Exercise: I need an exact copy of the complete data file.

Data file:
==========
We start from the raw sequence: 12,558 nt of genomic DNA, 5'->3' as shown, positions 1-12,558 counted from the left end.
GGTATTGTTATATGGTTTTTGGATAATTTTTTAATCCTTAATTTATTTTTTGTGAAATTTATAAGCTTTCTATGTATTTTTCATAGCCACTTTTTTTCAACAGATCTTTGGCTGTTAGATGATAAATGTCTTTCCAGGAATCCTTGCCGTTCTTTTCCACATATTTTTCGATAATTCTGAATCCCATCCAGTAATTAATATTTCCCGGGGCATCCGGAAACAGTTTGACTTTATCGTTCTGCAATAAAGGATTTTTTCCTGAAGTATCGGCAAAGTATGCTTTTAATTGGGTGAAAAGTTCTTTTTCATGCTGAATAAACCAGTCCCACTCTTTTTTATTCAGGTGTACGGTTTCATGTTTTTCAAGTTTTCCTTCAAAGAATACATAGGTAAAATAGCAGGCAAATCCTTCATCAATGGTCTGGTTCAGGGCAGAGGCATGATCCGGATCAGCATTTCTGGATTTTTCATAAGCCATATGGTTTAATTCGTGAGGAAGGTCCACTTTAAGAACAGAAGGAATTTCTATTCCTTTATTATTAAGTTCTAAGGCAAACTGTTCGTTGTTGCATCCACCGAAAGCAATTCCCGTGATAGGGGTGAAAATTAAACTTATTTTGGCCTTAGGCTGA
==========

We start from the raw sequence: 12,558 nt of genomic DNA, 5'->3' as shown, positions 1-12,558 counted from the left end.
GGTATTGTTATATGGTTTTTGGATAATTTTTTAATCCTTAATTTATTTTTTGTGAAATTTATAAGCTTTCTATGTATTTTTCATAGCCACTTTTTTTCAACAGATCTTTGGCTGTTAGATGATAAATGTCTTTCCAGGAATCCTTGCCGTTCTTTTCCACATATTTTTCGATAATTCTGAATCCCATCCAGTAATTAATATTTCCCGGGGCATCCGGAAACAGTTTGACTTTATCGTTCTGCAATAAAGGATTTTTTCCTGAAGTATCGGCAAAGTATGCTTTTAATTGGGTGAAAAGTTCTTTTTCATGCTGAATAAACCAGTCCCACTCTTTTTTATTCAGGTGTACGGTTTCATGTTTTTCAAGTTTTCCTTCAAAGAATACATAGGTAAAATAGCAGGCAAATCCTTCATCAATGGTCTGGTTCAGGGCAGAGGCATGATCCGGATCAGCATTTCTGGATTTTTCATAAGCCATATGGTTTAATTCGTGAGGAAGGTCCACTTTAAGAACAGAAGGAATTTCTATTCCTTTATTATTAAGTTCTAAGGCAAACTGTTCGTTGTTGCATCCACCGAAAGCAATTCCCGTGATAGGGGTGAAAATTAAACTTATTTTGGCCTTAGGCTGA